Training your dog, be it a puppy or a grown dog, requires understanding, employment of well thought out tactics and of course, patience.
One of the most important things required in training your “buddy” is treats! Dogs love treats, but what do you do when your dog isn’t interested in the treats you offer him? Don’t give up just yet, follow me as I give you useful tips on how to train a dog that doesn’t like treats.
Keep reading to learn how…
It’s rare to find a dog that shows zero interest in treats, most times they are all in and would follow your commands just to get a tasty bite. Don’t be surprised if you discover your dog is picky, humans are picky too!
There are certain things you may not have considered as to why your dog refuses your treats.
1. Your dog could be picky
As a person, I bet you don’t eat foods that are unappealing to you, your dog could have that trait too. At this point, it’s up to you to look for what gets his tail wagging!You can go to your local pet store and search for doggie treats that have a combination of flavors, textures, and sizes to reward him. Consider these treats as you shop
During training, have a handful of a variety of treats. If your dog refuses the biscuit treats, try giving him treats that have more meat in them. Explore several options just to be sure.
If he finally shows interest in a particular flavor, then you’ve hit the jackpot!
2. Your dog could be distressed
You may have just moved to a new place or your dog just started living with you. He may miss his old home or family and refusing treats might be his way of expressing it.
You may not know this but dogs experience distress (negative stress) & eustress (positive stress). Both of these can lead to mental blocks so take note of the signs.
Dogs will always try to adapt to their new environment, so all you need to do is give him time. When he’s settled in, he’ll become more comfortable and more likely to eat.
3. Your dog may be suspicious
Yes, this is true
Your own best pal could be suspicious of you, his parent. This is very common in situations where dog owners always use treats to influence their dogs to do the things they don’t like.
If your dog doesn’t like showers, and you always use treats to entice him to take one, then he might grow tired of it someday. He may decide a few bites of a treat isn’t worth getting soaked in soap and water and he’ll shun your treats. Ouch!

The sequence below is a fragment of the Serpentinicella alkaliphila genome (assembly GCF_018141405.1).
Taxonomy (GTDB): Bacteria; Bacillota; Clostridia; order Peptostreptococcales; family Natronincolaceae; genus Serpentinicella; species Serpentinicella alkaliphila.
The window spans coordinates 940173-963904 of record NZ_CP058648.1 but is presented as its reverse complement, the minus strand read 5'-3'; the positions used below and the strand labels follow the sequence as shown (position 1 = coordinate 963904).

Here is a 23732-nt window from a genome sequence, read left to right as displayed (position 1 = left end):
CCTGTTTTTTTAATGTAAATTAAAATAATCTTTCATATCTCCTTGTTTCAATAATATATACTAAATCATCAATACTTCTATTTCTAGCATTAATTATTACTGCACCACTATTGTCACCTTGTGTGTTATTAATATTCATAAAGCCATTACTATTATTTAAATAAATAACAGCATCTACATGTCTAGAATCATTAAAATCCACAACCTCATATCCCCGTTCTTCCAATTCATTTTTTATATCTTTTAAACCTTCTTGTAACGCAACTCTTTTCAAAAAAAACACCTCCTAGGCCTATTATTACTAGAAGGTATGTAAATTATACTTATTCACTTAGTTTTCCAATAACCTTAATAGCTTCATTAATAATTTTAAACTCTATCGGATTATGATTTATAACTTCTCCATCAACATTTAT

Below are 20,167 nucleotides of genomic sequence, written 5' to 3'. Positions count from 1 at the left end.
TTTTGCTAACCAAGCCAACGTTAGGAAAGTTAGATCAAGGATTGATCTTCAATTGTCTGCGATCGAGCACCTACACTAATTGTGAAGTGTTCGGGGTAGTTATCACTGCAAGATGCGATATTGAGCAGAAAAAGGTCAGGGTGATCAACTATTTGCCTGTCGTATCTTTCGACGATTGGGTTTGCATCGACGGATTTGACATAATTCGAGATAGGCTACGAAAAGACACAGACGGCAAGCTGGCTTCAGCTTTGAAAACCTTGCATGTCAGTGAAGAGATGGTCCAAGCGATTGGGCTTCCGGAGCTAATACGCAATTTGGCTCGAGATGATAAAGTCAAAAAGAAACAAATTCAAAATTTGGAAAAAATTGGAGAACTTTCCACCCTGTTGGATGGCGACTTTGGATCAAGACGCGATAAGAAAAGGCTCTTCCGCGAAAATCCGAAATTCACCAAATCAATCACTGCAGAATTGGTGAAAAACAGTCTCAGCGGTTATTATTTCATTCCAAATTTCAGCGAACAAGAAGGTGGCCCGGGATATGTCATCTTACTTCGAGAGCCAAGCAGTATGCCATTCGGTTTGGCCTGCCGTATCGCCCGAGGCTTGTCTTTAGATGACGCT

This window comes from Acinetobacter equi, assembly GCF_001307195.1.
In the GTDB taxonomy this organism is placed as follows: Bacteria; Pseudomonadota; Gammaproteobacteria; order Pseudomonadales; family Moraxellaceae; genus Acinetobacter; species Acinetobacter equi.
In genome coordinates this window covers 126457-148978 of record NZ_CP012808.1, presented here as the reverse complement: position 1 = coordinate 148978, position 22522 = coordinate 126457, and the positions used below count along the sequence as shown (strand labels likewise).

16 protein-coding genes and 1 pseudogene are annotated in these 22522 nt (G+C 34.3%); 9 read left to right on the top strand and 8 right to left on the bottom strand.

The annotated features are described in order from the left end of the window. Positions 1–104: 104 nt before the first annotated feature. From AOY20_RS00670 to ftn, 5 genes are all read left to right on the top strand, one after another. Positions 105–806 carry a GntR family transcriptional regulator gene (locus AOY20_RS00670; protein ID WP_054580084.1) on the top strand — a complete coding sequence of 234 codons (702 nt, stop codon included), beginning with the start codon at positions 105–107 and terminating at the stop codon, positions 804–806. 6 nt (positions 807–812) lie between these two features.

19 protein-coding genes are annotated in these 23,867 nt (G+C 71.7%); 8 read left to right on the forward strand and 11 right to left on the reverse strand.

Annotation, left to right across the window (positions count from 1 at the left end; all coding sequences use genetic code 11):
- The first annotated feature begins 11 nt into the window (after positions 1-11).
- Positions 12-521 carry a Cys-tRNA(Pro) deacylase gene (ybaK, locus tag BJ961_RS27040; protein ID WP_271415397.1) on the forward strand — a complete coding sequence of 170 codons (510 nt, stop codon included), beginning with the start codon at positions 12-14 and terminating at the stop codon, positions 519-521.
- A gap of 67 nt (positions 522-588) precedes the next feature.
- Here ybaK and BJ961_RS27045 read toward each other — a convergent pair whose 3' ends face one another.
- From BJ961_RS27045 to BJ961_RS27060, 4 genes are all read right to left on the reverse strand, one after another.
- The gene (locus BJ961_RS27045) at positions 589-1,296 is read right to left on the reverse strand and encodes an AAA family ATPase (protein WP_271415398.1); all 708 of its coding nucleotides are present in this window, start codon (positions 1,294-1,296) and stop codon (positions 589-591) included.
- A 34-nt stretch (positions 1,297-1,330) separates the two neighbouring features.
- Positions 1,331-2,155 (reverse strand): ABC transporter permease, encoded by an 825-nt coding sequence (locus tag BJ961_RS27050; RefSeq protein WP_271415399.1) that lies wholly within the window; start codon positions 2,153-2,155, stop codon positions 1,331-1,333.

If this is the case, then you’ll have to pull out all stops to regain your dog’s trust with treats and food in general. You need to devise a means to remind him that offering him treats doesn’t automatically mean he’ll pass through an uncomfortable experience.
You have to re-strategize and start relating his treats to things he enjoys doing. When the trust is regained, he’ll start accepting your treats again
4. That may be his nature
Hard to believe, but some breeds aren’t just interested in being “bribed” with food. Even though dogs share basically the same characteristics, they aren’t entirely the same.
Some love to play more than they eat, and some love to eat more than they play. Some aren’t just motivated by food.
Bulldogs, pit bulls and Labradors are food motivated breeds, and they’ll do almost anything for a bite. Breeds best known for herding and guarding are less interested in food.
Being the owner, you have to find the things that motivate your dog and use them as rewards for good behavior. It could be a simple belly rub (which basically all dogs love)
So, how do you train a dog that isn't treats or food motivated?
Consider these strategies:
1. Change The Environment
Your dog has most likely understood the routines at home but may act differently when he’s outside. This is an indication that the training environment may be the problem.
When you train your dog in a different environment (other than the ones he’s used to), he will understand that the rules are constant, regardless of where you are. At this point, you can start making meaningful progress with his training.
Take him to environments with little distractions so you can have his full attention.
When you notice his progress, you can move training to more distracting areas.
Remember, you need to be patient!
2. Consider Life Rewards
Your dog may not be moved by doggy treats, however, he still needs to eat, drink water, play and potty.
Food, water, and playtime are among the life rewards you can use to influence his training. If not for anything else, he’ll play along for the sake of getting these life rewards.
3. Add Value
If your dog isn’t interested in treats, then you need to add some extra value to his training, one that he would appreciate.
Using juicy, high value treats is a great way to grab his full attention and obedience.
Dry training treats would seem unworthy to an uninterested dog, but freshly made treats (like juicy meatballs) would appeal more to his nature.